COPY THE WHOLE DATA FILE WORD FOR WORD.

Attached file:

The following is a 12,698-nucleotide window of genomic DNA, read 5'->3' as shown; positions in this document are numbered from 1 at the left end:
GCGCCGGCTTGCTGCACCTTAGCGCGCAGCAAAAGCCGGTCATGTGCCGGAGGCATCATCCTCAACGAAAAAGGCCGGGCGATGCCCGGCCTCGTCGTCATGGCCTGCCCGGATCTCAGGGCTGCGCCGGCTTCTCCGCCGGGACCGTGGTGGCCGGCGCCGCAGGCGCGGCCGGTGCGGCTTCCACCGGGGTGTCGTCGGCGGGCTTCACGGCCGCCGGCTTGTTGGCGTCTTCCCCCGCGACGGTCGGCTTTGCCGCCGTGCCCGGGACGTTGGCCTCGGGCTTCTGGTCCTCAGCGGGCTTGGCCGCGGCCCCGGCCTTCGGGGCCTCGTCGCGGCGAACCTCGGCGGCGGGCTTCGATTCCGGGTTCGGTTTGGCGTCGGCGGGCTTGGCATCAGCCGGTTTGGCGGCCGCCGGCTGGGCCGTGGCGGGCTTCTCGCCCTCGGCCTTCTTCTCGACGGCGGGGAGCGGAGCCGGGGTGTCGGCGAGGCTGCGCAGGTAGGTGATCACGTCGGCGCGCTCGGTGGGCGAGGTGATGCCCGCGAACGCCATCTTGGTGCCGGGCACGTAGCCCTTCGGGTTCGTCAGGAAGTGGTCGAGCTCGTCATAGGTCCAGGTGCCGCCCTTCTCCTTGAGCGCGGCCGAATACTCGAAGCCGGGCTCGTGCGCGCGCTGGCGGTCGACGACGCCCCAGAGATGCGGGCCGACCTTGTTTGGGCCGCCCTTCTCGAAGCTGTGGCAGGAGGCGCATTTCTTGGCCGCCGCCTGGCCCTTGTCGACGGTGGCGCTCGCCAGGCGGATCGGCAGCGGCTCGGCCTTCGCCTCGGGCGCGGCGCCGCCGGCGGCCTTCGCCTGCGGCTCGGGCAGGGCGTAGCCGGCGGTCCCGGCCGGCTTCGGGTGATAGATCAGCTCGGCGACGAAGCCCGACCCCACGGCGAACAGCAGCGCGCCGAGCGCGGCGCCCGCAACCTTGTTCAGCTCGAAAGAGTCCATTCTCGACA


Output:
The following is a 12,698-nucleotide window of genomic DNA, read 5'->3' as shown; positions in this document are numbered from 1 at the left end:
GCGCCGGCTTGCTGCACCTTAGCGCGCAGCAAAAGCCGGTCATGTGCCGGAGGCATCATCCTCAACGAAAAAGGCCGGGCGATGCCCGGCCTCGTCGTCATGGCCTGCCCGGATCTCAGGGCTGCGCCGGCTTCTCCGCCGGGACCGTGGTGGCCGGCGCCGCAGGCGCGGCCGGTGCGGCTTCCACCGGGGTGTCGTCGGCGGGCTTCACGGCCGCCGGCTTGTTGGCGTCTTCCCCCGCGACGGTCGGCTTTGCCGCCGTGCCCGGGACGTTGGCCTCGGGCTTCTGGTCCTCAGCGGGCTTGGCCGCGGCCCCGGCCTTCGGGGCCTCGTCGCGGCGAACCTCGGCGGCGGGCTTCGATTCCGGGTTCGGTTTGGCGTCGGCGGGCTTGGCATCAGCCGGTTTGGCGGCCGCCGGCTGGGCCGTGGCGGGCTTCTCGCCCTCGGCCTTCTTCTCGACGGCGGGGAGCGGAGCCGGGGTGTCGGCGAGGCTGCGCAGGTAGGTGATCACGTCGGCGCGCTCGGTGGGCGAGGTGATGCCCGCGAACGCCATCTTGGTGCCGGGCACGTAGCCCTTCGGGTTCGTCAGGAAGTGGTCGAGCTCGTCATAGGTCCAGGTGCCGCCCTTCTCCTTGAGCGCGGCCGAATACTCGAAGCCGGGCTCGTGCGCGCGCTGGCGGTCGACGACGCCCCAGAGATGCGGGCCGACCTTGTTTGGGCCGCCCTTCTCGAAGCTGTGGCAGGAGGCGCATTTCTTGGCCGCCGCCTGGCCCTTGTCGACGGTGGCGCTCGCCAGGCGGATCGGCAGCGGCTCGGCCTTCGCCTCGGGCGCGGCGCCGCCGGCGGCCTTCGCCTGCGGCTCGGGCAGGGCGTAGCCGGCGGTCCCGGCCGGCTTCGGGTGATAGATCAGCTCGGCGACGAAGCCCGACCCCACGGCGAACAGCAGCGCGCCGAGCGCGGCGCCCGCAACCTTGTTCAGCTCGAAAGAGTCCATTCTCGACA